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NOAA Technical Memorandum NMFS-AFSC-281

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Deployment performance review of the 2013 North Pacific Groundfish and Halibut Observer Program

Abstract

As part of a new annual review process implemented by the North Pacific Fishery Management Council for the North Pacific Groundfish and Halibut Observer Program, the Observer Science Committee used a set of performance metrics to assess the efficiency and effectiveness of observer deployment into the trip- and vessel-selection categories of the partially observed fleet. These included deployment rate metrics that evaluated whether achieved sample rates were consistent with intended sample rates, sample frame metrics that quantify differences between the population for which estimates are being made and the sample from which those estimates are derived, and sample size analysis to determine whether sample rates were high enough to ensure adequate spatial and temporal coverage. Evaluation of the deployment performance was conducted at the stratum level. Each stratum is defined by the sampling unit (i.e., vessels or trips) and/or the rate of sampling.

There was a marked different in the relative performance of the two deployment methods in 2013. In trip-selection, sample rates were adjusted from 0.15 to 0.11 during a part of the year to avoid cost overages and then returned to the original rate. This created three temporal strata within the trip-selection stratum. Realized rates of coverage for 2013 met the anticipated coverage goals for all trip-selection strata, the Observer Declare and Deploy System performed as expected throughout the year and was unaffected by the government shutdown in October. Excepting small deviations at the start and end of the year, there was no evidence of bias present in the temporal or spatial analyses conducted in trip-selection, and observed and unobserved trips had similar characteristics.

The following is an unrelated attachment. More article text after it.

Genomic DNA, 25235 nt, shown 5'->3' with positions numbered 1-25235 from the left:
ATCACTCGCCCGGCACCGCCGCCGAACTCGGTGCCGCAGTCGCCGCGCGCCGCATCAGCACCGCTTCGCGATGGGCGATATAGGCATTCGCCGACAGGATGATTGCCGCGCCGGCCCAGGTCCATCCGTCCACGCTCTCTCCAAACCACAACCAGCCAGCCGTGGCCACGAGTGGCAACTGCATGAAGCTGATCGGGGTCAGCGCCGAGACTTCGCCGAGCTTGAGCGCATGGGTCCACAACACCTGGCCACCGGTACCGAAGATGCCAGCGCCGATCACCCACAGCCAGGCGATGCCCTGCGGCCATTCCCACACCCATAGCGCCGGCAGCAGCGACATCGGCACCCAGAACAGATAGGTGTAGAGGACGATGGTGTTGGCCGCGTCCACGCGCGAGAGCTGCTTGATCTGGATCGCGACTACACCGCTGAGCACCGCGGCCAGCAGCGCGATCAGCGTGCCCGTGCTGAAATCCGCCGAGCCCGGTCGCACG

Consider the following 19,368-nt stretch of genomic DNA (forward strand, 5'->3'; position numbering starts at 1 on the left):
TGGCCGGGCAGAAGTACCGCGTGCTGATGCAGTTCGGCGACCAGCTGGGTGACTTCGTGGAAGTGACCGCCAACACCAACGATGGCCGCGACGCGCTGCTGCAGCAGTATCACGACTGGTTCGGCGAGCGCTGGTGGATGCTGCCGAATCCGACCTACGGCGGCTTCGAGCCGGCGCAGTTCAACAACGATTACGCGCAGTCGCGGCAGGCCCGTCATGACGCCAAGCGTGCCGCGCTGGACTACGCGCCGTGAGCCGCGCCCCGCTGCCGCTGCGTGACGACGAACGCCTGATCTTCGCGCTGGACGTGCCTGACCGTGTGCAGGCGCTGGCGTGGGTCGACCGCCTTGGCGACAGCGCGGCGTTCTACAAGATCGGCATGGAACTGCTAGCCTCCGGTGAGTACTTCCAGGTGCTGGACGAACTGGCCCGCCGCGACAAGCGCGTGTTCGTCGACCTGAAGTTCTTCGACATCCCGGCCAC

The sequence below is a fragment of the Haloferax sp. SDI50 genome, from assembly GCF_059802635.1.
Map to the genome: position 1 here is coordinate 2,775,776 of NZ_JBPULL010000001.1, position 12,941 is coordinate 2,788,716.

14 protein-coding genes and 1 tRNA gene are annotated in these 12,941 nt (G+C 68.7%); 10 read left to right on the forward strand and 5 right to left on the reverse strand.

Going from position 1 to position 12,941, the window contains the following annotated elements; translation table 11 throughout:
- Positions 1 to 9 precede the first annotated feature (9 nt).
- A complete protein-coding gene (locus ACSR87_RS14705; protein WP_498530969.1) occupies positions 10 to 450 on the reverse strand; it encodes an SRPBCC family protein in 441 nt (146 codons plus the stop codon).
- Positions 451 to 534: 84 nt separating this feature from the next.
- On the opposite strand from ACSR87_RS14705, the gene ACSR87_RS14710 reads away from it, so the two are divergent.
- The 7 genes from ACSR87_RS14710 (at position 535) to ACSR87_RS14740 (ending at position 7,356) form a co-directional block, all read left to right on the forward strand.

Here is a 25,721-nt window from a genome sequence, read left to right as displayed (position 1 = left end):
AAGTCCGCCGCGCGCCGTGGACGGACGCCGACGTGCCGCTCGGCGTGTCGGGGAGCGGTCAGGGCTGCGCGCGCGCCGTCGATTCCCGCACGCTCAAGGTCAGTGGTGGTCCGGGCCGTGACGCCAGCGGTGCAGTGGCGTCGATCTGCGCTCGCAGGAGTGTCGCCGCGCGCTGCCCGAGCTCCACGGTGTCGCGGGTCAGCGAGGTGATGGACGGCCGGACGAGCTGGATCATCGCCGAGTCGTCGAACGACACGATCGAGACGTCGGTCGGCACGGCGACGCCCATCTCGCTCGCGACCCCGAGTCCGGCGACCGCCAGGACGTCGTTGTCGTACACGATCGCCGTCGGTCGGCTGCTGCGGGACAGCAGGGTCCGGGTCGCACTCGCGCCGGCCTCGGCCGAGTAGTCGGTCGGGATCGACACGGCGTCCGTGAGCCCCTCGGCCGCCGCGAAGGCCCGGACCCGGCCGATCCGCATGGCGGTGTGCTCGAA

In the vessel-selection stratum, coverage levels were less than expected during the first five selection periods (January - October). The random selection of vessels for observer coverage was abandoned during the last selection period (November-December). During this selection period coverage levels achieved the anticipated number of vessels specified in the 2013 Annual Deployment Plan. Coverage shortages in vessel-selection were due to a lack of a proper sampling frame and a substantial non-response (17-71% among selection periods). The small number of observed trips in each selection period made distinguishing differences in trip attributes between observed and unobserved portions of the fleet difficult. With this caveat in mind, large differences in trip duration or landed catch weight were not evident. Observed trips did tend to have landings with higher diversity in landed catch than unobserved trips.

Some expected patterns were found in both deployment methods; Reporting Areas and gear types that had more fishing effort had higher probabilities of having observer data in that gear/area/stratum combination. There were differences in the probability of an observed trip between gear types, with trawl generally having a higher probability of observation due to concentrated fishing in fewer areas (e.g., more trips in any given area) whereas hook-and-line was more disperse (e.g., fewer trips in an area) and more areas/stratum combinations had a higher probability of zero observer coverage.

An examination of observed and unobserved tender and non-tender trips did not yield meaningful differences, but the number of observed tender trips was too low to examine on a fine temporal or spatial scale.
Coverage rates for dockside sampling did not meet the objective of deploying observers to complete salmon sampling during all pollock offloads in the Gulf of Alaska for the purpose of obtaining genetic tissues used to identify stock of origin (91% were observed).


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